Velvet Underground - The Velvet Underground and
Velvet Underground and Nico
many visionary artists, musicians or otherwise, the Velvet
Underground were never fully appreciated while they were alive
and well. But thanks in part to the solo successes of band
members Lou Reed and John Cale, and in part to the numerous
artists who cited them as influences (including REM, who covered
three of their songs on the "Dead Letter Office" LP), the
impact they have had on rock music is still being felt more
than 30 years later. The five CD "Peel Slowly and See" box
set contains all four Velvets LPs and more outtakes and B-sides
than most of us would know what to do with, and it is perhaps
more vital to own than any multi-disc retrospective of a rock
artist other than the Beatles. But if budget permits only
one Velvet Underground album for the time being, make it the
one with the banana.
to start? "Sunday Morning," the record's opener, may very
well be the only rock song ever with a celeste, a xylophone-like
instrument that Cale found sitting around in the studio. "Heroin"
is the most familiar track here, a haunting tale of drug addiction
set to Lou Reed's quivering voice and two simple chords, repeated
over and over. But it's far from repetitive; alternating between
slow and fast, loud and quiet, it keeps the listener hanging
on Reed's every word. The most accessible tracks other than
"Heroin" are the poppier ones, such as "Waiting for the Man"
and "Femme Fatale." The former is a blues-like alienation
dirge sung by Reed, while Nico, the German singer who was
only with the Velvets for this one album, takes the vocals
on the latter and sings an amusing story of a woman is "just
a little tease / see the way she walks / hear the way she
talks." Nico also sings on the ingenious "All Tomorrow's Parties,"
a playful jab at the hipper-than-thou New York artsy social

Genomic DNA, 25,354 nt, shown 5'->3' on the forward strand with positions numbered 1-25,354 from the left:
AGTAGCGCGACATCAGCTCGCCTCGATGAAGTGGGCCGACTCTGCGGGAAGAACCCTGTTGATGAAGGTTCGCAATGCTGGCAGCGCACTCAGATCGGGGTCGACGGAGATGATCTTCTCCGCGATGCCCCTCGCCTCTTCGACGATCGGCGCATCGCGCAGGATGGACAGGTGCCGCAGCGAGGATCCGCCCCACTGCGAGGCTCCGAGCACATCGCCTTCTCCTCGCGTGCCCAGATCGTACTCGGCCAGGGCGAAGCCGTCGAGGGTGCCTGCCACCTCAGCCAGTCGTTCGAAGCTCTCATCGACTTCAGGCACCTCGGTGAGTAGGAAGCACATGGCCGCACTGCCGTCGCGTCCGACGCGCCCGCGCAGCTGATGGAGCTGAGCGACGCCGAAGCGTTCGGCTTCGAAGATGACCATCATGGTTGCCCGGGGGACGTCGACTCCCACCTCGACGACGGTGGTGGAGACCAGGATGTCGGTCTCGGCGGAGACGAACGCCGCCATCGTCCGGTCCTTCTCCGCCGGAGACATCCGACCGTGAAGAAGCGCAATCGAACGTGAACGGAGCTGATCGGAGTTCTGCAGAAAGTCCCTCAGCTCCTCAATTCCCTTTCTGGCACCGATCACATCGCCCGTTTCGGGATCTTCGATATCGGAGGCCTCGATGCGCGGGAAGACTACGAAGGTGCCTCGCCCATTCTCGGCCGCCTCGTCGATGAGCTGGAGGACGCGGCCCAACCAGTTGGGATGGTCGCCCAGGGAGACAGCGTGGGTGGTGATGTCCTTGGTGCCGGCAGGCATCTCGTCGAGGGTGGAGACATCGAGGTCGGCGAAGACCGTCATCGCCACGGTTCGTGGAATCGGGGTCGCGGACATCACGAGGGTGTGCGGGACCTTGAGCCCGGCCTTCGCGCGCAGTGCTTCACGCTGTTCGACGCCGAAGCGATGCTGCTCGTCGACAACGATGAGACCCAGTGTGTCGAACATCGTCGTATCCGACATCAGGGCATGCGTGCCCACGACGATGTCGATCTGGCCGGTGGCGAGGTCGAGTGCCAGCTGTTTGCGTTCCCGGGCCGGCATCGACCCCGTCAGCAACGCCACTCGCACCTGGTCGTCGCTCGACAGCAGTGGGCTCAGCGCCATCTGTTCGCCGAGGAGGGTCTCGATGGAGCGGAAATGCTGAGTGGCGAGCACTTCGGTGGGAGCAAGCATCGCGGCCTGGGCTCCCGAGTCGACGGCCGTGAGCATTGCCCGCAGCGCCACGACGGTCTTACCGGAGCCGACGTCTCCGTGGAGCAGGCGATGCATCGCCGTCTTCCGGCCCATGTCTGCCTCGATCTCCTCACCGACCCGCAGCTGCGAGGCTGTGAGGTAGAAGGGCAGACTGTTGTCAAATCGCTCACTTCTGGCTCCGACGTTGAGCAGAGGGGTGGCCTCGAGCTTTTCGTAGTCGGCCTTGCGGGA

scene, of which Andy Warhol tried to make the Velvets a part.
ambitious songs take a while to get used to, but are ultimately
even more satisfying. "Venus in Furs" and "The Black Angel's
Death Song" are the album's centerpieces, and are like no
music ever recorded, before or since. The slow pulsing of
the tambourine, Maureen Tucker's delicate drumming, Lou Reed's
somber vocals, Sterling Morrison's insistent bass, and most
distinct of all, Cale's electric violin. "European Son," described
by Reed years later as "musical masturbation," is a seven
minute wall of noise, not an unusual piece by today's standards,
but this was 1967 after all, the same year that "Windy" and
"Kind of a Drag" hit number one. For a rock band to write
about anything remotely disturbing other than a broken heart,
or to attempt any sort of song structure not reliant on simple
verses and choruses, was unheard of. It would be a gross understatement
to say that the Velvet Underground were ahead of their time.
it was probably unintentional, there has never been a rock
album so brilliantly sequenced. Rather than beginning with
a bang, the album starts off slow and builds to a climax -
"Venus in Furs" arrives just in time, and the album's most
intense moments are evenly spaced among the comparatively
lightweight. "Heroin" is followed by "There She Goes Again,"
perhaps the album's most 'normal' song, but then comes Nico's
"I'll Be Your Mirror," a cute but extremely eccentric acoustic
love song. "The Black Angel's Death Song" tears that immediately
to pieces, and then "European Son" comes along and pandemonium
explore all the nuances of "The Velvet Underground and Nico"
would take longer than the eight hours it took to record the
album in the first place, an album that was probably never
intended for this kind of analysis. Perhaps then, the true
essence of what this album means is that of a blueprint for
dozens, possibly hundreds of budding musicians, to embrace
the do-it-yourself aesthetic in their songs. The Velvets often
drew crowds of less than 100 to their shows, but among the
teenagers in their audiences were future Pretender Chrissie
Hynde and future Car Ric Ocasek, and many others who went
forth and started their own bands. We still hear the influence
of the Velvet Underground today in the informal garage band
clutter of independent label artists as a contrast to highly
polished studio musicians. You could make a good case for
the Velvet Underground as the pioneers of "alternative rock,"
and thus for The Velvet Underground and Nico as the
first alternative album. But labels aside, there is nothing
quite like it.
Velvet Underground and Nico
5.0 out of